Naomi Ruth Sims (March 30, 1948 – August 1, 2009) was an American model, businesswoman and author. She was the first African-American model to appear on the cover of Ladies’ Home Journal, and is widely credited as being the first African-American supermodel.
Sims was born in Oxford, Mississippi, the youngest of three daughters born to John and Elizabeth Sims. Her father (whom she never knew) reportedly worked as a porter, but Sims’ mother later described him “an absolute bum” and her parents divorced shortly after she was born. She was teased for her height of 5’10 at the age of 13. Mrs Sims later moved with her three daughters to Pittsburgh, Pennsylvania, where Naomi’s mother was forced to put her child into foster care. She attended Westinghouse High School. There due to her height, she was ostracized by many of her classmates.
Sims often said childhood insecurities and a painful upbringing — living in foster homes, towering over her classmates and living in a largely poor white neighborhood in Pittsburgh — had inspired her to strive to become “somebody really important” at a time when cultural perceptions of black Americans were being challenged by the civil rights movement and a renewed stress on racial pride.
Sims began college after winning a scholarship to the Fashion Institute of Technology in New York City in 1966, while also taking night classes in psychology at New York University. Her early attempts to get modeling work through established agencies were frustrated by racial prejudice, with some agencies telling her that her skin was too dark. There was very little interest in fashion for black models and only a handful who had been successful, like Dorothea Towles Church, who starred in the couture shows in 1950s Paris, and Donyale Luna, who was named Vogue’s model of the year in 1966.
Her first career breakthrough came after she decided to sidestep the agencies and go directly to fashion photographers and Gosta Peterson, a photographer for The New York Times, agreed to photograph her for the cover of the paper’s August 1967 fashion supplement, then called Fashions of The Times.
Despite this breakthrough, Sims still found it difficult to get work, so she approached Wilhelmina Cooper, a former model who was starting her own agency, saying that she would send out copies of the Times supplement to advertising agencies, attaching Cooper’s telephone number, and that Cooper’s agency would get a commission if Naomi received any work. Within a year Sims was earning US$1000 a week. The key breakthrough came when she was selected for a national television campaign for AT&T, wearing clothes by designer Bill Blass. In 1968 Sims told Ladies’ Home Journal: “It helped me more than anything else because it showed my face. After it was aired, people wanted to find out about me and use me.”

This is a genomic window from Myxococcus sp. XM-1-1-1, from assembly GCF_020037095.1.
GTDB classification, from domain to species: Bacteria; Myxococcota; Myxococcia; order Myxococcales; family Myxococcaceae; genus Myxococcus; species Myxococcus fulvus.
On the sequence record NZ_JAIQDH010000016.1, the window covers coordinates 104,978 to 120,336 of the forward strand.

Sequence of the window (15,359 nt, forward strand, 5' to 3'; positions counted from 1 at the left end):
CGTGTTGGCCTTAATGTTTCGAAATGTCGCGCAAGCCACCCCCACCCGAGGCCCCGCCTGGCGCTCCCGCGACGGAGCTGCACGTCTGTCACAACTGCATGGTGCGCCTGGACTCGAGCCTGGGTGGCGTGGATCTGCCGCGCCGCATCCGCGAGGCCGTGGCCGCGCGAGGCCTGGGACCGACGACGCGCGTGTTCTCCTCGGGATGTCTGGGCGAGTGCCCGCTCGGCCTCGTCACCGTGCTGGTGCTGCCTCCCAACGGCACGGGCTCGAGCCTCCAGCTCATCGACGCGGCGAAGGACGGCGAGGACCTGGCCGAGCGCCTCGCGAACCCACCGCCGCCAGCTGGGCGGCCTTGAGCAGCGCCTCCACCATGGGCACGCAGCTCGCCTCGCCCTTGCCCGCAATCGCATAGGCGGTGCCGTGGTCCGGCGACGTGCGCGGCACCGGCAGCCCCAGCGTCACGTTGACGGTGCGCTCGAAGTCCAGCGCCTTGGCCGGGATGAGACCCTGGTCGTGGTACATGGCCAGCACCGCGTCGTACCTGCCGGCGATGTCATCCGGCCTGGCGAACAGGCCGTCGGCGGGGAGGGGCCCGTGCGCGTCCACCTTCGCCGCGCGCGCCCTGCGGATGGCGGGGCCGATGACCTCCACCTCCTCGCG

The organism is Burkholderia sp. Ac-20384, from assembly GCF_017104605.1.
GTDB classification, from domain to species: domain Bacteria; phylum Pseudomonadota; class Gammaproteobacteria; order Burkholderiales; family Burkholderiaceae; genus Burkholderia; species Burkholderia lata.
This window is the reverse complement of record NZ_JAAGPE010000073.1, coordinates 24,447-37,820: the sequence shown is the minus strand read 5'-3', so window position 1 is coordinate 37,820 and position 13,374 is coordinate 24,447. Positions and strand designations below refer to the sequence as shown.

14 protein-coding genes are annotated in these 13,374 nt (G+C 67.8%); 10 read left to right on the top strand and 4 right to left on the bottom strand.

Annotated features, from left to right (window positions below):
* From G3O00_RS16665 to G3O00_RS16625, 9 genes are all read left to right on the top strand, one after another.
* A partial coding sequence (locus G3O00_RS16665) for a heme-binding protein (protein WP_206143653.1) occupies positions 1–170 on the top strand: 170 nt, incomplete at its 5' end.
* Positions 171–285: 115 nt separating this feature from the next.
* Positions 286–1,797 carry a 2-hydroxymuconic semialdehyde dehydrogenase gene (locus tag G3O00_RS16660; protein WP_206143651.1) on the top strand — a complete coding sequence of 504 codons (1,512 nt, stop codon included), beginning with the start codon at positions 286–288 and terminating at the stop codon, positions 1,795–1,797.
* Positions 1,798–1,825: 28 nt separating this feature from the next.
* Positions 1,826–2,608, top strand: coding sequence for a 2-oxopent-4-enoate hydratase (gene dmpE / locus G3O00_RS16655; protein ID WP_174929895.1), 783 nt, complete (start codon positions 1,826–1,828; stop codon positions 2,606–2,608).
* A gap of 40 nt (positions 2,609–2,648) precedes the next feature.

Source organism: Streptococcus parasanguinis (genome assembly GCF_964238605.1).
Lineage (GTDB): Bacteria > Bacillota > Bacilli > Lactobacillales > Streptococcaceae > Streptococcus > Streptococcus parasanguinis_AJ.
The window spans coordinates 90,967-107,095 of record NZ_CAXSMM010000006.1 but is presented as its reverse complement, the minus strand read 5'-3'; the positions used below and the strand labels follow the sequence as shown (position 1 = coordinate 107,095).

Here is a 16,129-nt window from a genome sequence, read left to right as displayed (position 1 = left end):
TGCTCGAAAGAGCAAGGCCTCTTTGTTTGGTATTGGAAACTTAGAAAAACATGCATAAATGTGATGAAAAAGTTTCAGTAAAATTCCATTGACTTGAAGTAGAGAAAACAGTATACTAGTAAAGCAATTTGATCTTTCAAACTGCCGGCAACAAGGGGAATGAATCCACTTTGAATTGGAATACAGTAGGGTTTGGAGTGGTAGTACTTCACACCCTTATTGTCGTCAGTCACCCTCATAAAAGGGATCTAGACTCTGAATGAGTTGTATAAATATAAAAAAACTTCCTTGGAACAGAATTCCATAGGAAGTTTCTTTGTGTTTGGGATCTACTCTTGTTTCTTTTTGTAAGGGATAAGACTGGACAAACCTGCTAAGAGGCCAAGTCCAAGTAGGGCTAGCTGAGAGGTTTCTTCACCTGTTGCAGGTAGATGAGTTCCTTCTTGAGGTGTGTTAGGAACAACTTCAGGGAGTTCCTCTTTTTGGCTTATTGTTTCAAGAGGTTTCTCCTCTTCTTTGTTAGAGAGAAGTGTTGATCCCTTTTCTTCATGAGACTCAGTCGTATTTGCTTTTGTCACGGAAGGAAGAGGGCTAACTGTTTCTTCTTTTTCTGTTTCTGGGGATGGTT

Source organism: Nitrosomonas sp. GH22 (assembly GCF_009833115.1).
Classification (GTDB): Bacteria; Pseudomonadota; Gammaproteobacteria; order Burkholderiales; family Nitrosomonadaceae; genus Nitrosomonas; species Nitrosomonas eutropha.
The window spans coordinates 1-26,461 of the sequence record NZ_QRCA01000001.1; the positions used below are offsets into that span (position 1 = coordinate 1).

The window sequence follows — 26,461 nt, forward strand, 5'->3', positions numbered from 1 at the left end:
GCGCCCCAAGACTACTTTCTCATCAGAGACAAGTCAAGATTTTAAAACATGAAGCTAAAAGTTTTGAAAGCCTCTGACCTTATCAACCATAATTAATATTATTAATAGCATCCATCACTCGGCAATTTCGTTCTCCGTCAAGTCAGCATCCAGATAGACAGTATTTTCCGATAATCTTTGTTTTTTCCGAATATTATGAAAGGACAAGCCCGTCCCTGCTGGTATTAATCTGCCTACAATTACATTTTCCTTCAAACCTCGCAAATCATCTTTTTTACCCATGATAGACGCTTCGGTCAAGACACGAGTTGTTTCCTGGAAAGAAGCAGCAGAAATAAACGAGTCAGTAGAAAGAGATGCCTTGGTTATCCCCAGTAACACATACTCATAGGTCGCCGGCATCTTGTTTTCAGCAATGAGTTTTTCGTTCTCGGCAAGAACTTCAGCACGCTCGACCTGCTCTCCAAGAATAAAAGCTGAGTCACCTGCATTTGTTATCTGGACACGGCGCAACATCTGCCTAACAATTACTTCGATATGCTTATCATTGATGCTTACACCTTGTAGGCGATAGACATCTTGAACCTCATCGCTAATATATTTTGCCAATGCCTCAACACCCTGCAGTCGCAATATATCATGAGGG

Sims was suddenly in high demand, modeling for top designers like Halston, Teal Traina, Fernando Sánchez and Giorgio di Sant’Angelo, and standing at the vanguard of a fashion movement for black models that would give rise to runway stars of the 1970s, including Pat Cleveland, Alva Chinn and Beverly Johnson.
She became one of the first successful black models while still in her teens, and achieved worldwide recognition from the late 1960s into the early 1970s, appearing on the covers of prestigious fashion and popular magazines. The New York Times wrote that (her) “appearance as the first black model on the cover of Ladies’ Home Journal in November 1968 was a consummate moment of the Black is Beautiful movement”. She also appeared on the cover of the October 17, 1969 issue of Life magazine. This was the first African-American model on the cover of the magazine. The images from the 1967 New York Times fashion magazine cover and the 1969 Life magazine cover were exhibited at the Metropolitan Museum of Art in an exhibition entitled The Model as Muse.
In 1969 and 1970, Naomi Sims received the Model of the Year award. In 1972 she received the Woman of Achievement Medal and then the Top Hat Award in 1974.
By 1972, Hollywood took an interest in her as a potential actress and offered her the title role in the movie Cleopatra Jones, but when Sims read the script, she was appalled by the racist portrayal of blacks in the movie and turned it down. Sims ultimately decided to go into the beauty business for herself. Sims retired from modeling after five years to start her own business which created a successful wig collection fashioned after the texture of straightened black hair. It eventually expanded into a multimillion-dollar beauty empire and at least five books on modeling and beauty.
She authored several books on modeling, health, and beauty, including All About Health and Beauty for the Black Woman, How to Be a Top Model and All About Success for the Black Woman, as well as an advice column for teenage girls in Right On! magazine.
In the 1980s, she expanded the Naomi Sims Collection to include a prestige fragrance, beauty salons and cosmetics, but by the end of the decade she had become less involved with its daily operations. Many images of Sims from that period are still used to promote the products that bear her name.
In August 1973, she married art dealer Michael Findlay. Findlay and Sims caused a stir as Findlay was white and interracial marriage in 1973 was still considered taboo. Findlay and Sims were both profiled separately in the February 1, 1970 issue of Vogue before they met and married. They had one son, Bob. Their marriage ended in divorce in 1991.
Sims died of breast cancer on August 1, 2009, aged 61, in Newark, New Jersey.
“Naomi was the first. She was the great ambassador for all black people. She broke down all the social barriers.”
Halston in 1974
How to be a top model
Hardcover – 1979
1ste edition is over € 1.350,- !!!!
info: WikiPedia &